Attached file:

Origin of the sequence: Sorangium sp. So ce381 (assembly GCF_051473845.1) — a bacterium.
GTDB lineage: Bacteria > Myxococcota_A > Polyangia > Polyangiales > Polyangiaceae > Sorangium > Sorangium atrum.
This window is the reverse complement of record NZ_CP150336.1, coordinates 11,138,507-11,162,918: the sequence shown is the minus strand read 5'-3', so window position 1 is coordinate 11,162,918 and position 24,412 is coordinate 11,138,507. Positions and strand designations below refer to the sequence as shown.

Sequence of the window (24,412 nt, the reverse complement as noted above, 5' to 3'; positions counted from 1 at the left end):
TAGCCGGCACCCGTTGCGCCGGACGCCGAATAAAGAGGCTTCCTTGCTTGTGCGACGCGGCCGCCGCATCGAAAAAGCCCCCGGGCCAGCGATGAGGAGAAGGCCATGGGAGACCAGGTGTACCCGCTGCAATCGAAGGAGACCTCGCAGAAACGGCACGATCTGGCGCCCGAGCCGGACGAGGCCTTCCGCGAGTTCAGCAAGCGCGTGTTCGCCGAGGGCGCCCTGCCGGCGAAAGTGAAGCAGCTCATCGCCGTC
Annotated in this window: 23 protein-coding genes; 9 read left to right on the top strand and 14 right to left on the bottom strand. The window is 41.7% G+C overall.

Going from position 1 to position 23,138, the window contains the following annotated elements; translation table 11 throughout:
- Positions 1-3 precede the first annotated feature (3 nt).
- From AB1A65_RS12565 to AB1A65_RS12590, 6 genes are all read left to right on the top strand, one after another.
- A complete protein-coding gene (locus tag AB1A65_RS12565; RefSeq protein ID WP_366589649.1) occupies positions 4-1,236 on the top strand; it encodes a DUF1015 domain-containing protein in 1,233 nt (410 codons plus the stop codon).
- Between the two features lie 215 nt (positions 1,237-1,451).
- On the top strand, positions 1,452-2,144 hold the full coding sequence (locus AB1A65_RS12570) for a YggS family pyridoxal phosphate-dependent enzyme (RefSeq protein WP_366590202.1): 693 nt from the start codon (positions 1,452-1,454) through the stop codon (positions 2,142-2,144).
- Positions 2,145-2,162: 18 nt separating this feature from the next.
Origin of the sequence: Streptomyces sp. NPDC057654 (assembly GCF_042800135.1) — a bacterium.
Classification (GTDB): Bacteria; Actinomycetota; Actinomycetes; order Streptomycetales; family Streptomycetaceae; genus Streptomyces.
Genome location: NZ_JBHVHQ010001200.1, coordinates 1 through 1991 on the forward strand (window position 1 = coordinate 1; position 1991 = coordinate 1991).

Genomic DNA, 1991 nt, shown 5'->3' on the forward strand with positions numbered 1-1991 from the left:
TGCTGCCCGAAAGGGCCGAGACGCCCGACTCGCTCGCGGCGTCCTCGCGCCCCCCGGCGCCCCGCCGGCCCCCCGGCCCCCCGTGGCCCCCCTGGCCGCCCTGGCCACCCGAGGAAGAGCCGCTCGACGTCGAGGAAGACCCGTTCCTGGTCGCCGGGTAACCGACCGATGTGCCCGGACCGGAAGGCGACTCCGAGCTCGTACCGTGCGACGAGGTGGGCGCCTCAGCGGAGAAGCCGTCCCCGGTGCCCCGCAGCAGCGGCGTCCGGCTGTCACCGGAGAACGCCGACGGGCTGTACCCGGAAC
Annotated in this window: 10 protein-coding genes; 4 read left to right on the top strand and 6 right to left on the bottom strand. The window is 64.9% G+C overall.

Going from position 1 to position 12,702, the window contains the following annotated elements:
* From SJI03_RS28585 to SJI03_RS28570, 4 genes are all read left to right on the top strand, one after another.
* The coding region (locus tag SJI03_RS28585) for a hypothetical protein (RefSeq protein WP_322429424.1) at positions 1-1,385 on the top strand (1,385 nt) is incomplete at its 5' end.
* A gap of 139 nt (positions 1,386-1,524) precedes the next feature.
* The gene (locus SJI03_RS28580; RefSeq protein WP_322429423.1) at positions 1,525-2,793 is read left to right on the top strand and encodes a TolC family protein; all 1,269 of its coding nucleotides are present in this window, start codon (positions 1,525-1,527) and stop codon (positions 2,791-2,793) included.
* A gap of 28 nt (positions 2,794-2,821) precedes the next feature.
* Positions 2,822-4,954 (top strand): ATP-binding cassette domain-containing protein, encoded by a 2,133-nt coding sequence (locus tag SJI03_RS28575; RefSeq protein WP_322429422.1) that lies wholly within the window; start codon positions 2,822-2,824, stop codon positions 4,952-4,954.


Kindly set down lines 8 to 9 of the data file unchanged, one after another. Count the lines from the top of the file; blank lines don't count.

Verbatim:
- Positions 1-3 precede the first annotated feature (3 nt).
- From AB1A65_RS12565 to AB1A65_RS12590, 6 genes are all read left to right on the top strand, one after another.